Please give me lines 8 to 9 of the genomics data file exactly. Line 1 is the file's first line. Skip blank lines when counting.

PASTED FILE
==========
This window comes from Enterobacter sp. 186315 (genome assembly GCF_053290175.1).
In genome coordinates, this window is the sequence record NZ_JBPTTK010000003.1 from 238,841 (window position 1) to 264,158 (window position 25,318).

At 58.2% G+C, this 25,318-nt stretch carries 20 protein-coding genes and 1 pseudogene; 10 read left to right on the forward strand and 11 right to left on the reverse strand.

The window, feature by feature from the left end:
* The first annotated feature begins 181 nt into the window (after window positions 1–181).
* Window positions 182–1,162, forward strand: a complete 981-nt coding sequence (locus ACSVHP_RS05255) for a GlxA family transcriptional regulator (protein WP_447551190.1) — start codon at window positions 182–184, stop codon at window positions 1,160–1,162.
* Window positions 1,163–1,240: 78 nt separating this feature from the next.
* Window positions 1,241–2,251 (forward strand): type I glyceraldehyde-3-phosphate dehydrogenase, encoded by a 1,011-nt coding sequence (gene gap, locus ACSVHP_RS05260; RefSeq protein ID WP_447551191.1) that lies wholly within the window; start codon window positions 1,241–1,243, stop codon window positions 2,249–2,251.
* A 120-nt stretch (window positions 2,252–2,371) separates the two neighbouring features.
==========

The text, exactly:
* Window positions 1,241–2,251 (forward strand): type I glyceraldehyde-3-phosphate dehydrogenase, encoded by a 1,011-nt coding sequence (gene gap, locus ACSVHP_RS05260; RefSeq protein ID WP_447551191.1) that lies wholly within the window; start codon window positions 1,241–1,243, stop codon window positions 2,249–2,251.
* A 120-nt stretch (window positions 2,252–2,371) separates the two neighbouring features.